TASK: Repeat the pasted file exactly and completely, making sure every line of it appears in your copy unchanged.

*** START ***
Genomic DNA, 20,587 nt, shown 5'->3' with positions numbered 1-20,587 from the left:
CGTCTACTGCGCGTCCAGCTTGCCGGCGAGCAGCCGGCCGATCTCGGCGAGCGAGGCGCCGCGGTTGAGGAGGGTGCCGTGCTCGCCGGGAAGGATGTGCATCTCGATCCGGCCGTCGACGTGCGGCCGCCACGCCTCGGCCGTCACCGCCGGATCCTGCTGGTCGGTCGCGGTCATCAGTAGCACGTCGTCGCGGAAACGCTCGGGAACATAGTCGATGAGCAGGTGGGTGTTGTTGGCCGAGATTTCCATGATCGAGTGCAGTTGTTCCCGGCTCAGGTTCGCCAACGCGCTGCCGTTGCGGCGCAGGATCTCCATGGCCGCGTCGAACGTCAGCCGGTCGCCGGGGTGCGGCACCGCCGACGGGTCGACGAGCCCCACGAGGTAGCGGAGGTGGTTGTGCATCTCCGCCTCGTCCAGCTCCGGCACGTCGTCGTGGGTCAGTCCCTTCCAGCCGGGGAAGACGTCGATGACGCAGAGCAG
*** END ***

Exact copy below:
Genomic DNA, 20,587 nt, shown 5'->3' with positions numbered 1-20,587 from the left:
CGTCTACTGCGCGTCCAGCTTGCCGGCGAGCAGCCGGCCGATCTCGGCGAGCGAGGCGCCGCGGTTGAGGAGGGTGCCGTGCTCGCCGGGAAGGATGTGCATCTCGATCCGGCCGTCGACGTGCGGCCGCCACGCCTCGGCCGTCACCGCCGGATCCTGCTGGTCGGTCGCGGTCATCAGTAGCACGTCGTCGCGGAAACGCTCGGGAACATAGTCGATGAGCAGGTGGGTGTTGTTGGCCGAGATTTCCATGATCGAGTGCAGTTGTTCCCGGCTCAGGTTCGCCAACGCGCTGCCGTTGCGGCGCAGGATCTCCATGGCCGCGTCGAACGTCAGCCGGTCGCCGGGGTGCGGCACCGCCGACGGGTCGACGAGCCCCACGAGGTAGCGGAGGTGGTTGTGCATCTCCGCCTCGTCCAGCTCCGGCACGTCGTCGTGGGTCAGTCCCTTCCAGCCGGGGAAGACGTCGATGACGCAGAGCAG